21 on Thu. acknowledging the complex interactions among cultural and physiological circumstances. For example. all of which suppress menstruation(106. migration. 76. 131). as children they may be neglected and abused. On the one hand.the latterreceive the breast more frequentlyand thus have a better survival rate (75). and the latter receive more nurture(319). RETHINKINGTHE DEMOGRAPHICTRANSITION transiIssues of child survival are centralto debates about the "demographic tion" which assumedthat traditionalpatternsof high child mortalityand high (including replacementfertility would decline in responseto "modernization" public health measuresand Westernbiomedicine). Additionally. Some researchers analyze infant caretaking in terms of adaptationand evolution. 16 May 2013 07:19:49 AM All use subject to JSTOR Terms and Conditions . Western development rhetoric often assumes that societies lacking contraceptivetechnology cannot consciously control reproduction. 146a. 174. Anthropologicalwork has challenged such unilinear models. 50. In the dire poverty of shanty towns in northeasternBrazil. 122. education and Christianity (137).326 GINSBURG & RAPP of infancy is being radically shortened by changes in breast and bottle feeding. whetherlow or high.129. mothers resist becoming attachedto physically fragile infantswho seem less likely to survive thantheir more robust siblings. brides they may be "accident-prone" Studies of child survival in stressful circumstancesmay be placed on a continuum with work on infanticide. where sons are favored for cultural and economic reasons. 140. female offspring are at great risk at every stage of the life-cycle: As fetuses they may be aborted. a decrease in polygyny. Anthropologists have examined infanticide as a post-gestationalform of reproductivecontrol. and famine which influence the development of cultural patterns of childbearing (132). as a mechanism of genderdetermination and birthspacing. 270). 231-233. reproductive decision-making cannot be understood apart from socioeconomic phenomena such as ecology. 174. and as an "investmentstrategy"for privileging some offspring over others (74. as well as throughoccasional reduced nutrition and vigorous physical exercise. 371). insisting on the specific rationalities of diverse cultures throughouthuman history (26. 130. Masai pastoralists respond differentiallyto placid and demandinginfants. In northern India. warfare. through prolonged nursing. among the recently sedentarized !Kung desired long intervals between births are achieved in part gatherer-hunters. and as young (167. a trend away from post-partumsexual abstinence. and the effects of the uneven spreadof Westernmedicine.251. Under drought conditions. This content downloaded from 195.Ethnographic studies demonstratethat individuals and communities consciously develop practices to achieve desired feritility. food sources. 323).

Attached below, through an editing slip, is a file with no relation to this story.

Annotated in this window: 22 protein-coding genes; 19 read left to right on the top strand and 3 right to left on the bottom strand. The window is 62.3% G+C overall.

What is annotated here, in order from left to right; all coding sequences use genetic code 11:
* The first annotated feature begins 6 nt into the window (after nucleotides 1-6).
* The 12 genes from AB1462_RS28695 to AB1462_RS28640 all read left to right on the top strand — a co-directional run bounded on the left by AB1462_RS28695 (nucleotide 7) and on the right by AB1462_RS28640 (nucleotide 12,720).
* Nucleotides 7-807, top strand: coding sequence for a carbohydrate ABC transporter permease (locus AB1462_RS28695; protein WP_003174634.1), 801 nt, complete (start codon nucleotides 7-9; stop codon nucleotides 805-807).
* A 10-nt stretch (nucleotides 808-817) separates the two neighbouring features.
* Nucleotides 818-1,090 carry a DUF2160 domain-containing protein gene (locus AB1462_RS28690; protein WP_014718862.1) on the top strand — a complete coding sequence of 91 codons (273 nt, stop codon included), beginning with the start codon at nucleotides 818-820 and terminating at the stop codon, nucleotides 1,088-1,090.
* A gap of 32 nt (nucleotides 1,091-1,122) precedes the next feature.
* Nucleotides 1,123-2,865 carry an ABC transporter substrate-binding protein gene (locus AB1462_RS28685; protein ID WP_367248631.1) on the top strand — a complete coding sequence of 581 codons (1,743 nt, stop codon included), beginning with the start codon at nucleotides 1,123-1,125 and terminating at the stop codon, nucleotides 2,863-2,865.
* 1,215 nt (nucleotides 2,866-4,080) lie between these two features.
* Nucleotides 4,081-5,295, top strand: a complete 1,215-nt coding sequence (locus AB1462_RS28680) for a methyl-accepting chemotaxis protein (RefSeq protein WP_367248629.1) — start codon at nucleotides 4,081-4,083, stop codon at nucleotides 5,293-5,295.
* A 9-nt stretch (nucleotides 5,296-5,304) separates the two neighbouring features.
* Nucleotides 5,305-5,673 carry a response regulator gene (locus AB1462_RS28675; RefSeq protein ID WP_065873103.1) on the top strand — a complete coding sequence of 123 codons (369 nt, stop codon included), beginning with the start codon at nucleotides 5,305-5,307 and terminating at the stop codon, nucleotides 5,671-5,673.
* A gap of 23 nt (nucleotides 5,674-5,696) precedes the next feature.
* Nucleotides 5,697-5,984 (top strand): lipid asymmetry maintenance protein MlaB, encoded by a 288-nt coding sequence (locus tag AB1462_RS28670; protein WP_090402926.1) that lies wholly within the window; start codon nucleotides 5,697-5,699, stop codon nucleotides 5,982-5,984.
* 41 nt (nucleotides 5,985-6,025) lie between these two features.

the value of child labor. generational. On the other hand. or resistance to. the Iraniangovernmenthas exportedwar widows to Syria. 133.relatively little anthropologicalresearch This content downloaded from 195. girls are left in Syria (128).The fate of offspringproducedby such unions rests on their gender. 322). gender. throughlate marriage. 278). China's one-child family policy via popular culture and practice (1). 249).POLITICS OF REPRODUCTION 327 nomadic and foragingpeoples often controlfertilityconsciously. As a dramaticrecentexample. Additionally. depending on the support systems available. the desire and the urbanpoor is a for large numbersof children among agriculturalists considered response to high infant and juvenile mortality.throughritual control of heterosexuality. global factors that appear distant from "family planning"must be taken into account. 249). expediently using the (Sunni) Islamic law of temporary marriage. internationalwarfare. and the importanceof grown children as the only "social security" aging parents have in many circumstances(248. such as changes in world agribusiness. often national. economies dependenton a highly educated work force and the entranceof women into capitalizedwage labor may diminish the value placed on having large numbers of children. 16 May 2013 07:19:49 AM All use subject to JSTOR Terms and Conditions . land and labor taxes. especially when children provide primary access to resources for their mothers (133) It is only among certain class sectors in fully capitalized societies that children become "priceless"(378). 330).21 on Thu. and community interests may be divided with respect to reproductivedecisionmaking (32. Anthropologicalresearch also makes clear that within societies. Clearly. young and old (132. Euroamericanexperiments with medical technologies in Third World countries. if indirectly. Some of the most interestingrecent anthropologicalwork draws on social and oral histories as well as popularcultureto elucidate such specific local responsesto broaderdevelopmentssuch as the uneven spreadof across different classes in Sicily during the early 20th "coitus interruptus" century (321. and child spacing (277. the enduranceof high fertility even duringthe GreatIrish Famine as a response to the colonizationof Irelandin the 19th century(298). and the development of consumer demand for Western products(122. acceptbeliefs and practicessurrounding able pregnancies. 162). NETWORKS OF NURTURANCE Despite the recognitionthat broadercontexts have an impacton reproductive decision-making and child nurture. 134. boys are repatriatedby the Iranianstate.abortion. 248.251. polities (359).and through contraception.infanticide. and negotiation of.129. These include extended kin networks and the provision of services by the state for all dependents. Thus population policies and responses to them are enmeshed in the transformations and transfersof interests between local communities and larger.